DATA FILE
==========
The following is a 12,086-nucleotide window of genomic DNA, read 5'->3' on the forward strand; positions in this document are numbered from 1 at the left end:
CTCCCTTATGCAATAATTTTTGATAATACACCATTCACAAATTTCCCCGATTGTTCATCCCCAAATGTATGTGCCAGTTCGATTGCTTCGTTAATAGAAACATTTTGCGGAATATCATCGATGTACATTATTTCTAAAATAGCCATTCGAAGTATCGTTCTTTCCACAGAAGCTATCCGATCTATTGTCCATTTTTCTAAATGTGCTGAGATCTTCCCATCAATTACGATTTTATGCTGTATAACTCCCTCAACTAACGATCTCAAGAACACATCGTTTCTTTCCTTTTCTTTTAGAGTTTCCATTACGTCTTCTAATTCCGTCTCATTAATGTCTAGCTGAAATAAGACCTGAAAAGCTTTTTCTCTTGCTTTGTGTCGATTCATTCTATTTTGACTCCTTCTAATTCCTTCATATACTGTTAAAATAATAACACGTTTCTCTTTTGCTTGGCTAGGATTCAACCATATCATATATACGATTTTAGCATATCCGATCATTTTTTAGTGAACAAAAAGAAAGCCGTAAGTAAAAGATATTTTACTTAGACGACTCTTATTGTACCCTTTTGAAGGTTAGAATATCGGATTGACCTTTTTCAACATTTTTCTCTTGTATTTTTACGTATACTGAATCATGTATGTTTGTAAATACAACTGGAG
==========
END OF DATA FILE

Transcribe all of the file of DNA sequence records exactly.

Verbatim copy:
The following is a 12,086-nucleotide window of genomic DNA, read 5'->3' on the forward strand; positions in this document are numbered from 1 at the left end:
CTCCCTTATGCAATAATTTTTGATAATACACCATTCACAAATTTCCCCGATTGTTCATCCCCAAATGTATGTGCCAGTTCGATTGCTTCGTTAATAGAAACATTTTGCGGAATATCATCGATGTACATTATTTCTAAAATAGCCATTCGAAGTATCGTTCTTTCCACAGAAGCTATCCGATCTATTGTCCATTTTTCTAAATGTGCTGAGATCTTCCCATCAATTACGATTTTATGCTGTATAACTCCCTCAACTAACGATCTCAAGAACACATCGTTTCTTTCCTTTTCTTTTAGAGTTTCCATTACGTCTTCTAATTCCGTCTCATTAATGTCTAGCTGAAATAAGACCTGAAAAGCTTTTTCTCTTGCTTTGTGTCGATTCATTCTATTTTGACTCCTTCTAATTCCTTCATATACTGTTAAAATAATAACACGTTTCTCTTTTGCTTGGCTAGGATTCAACCATATCATATATACGATTTTAGCATATCCGATCATTTTTTAGTGAACAAAAAGAAAGCCGTAAGTAAAAGATATTTTACTTAGACGACTCTTATTGTACCCTTTTGAAGGTTAGAATATCGGATTGACCTTTTTCAACATTTTTCTCTTGTATTTTTACGTATACTGAATCATGTATGTTTGTAAATACAACTGGAG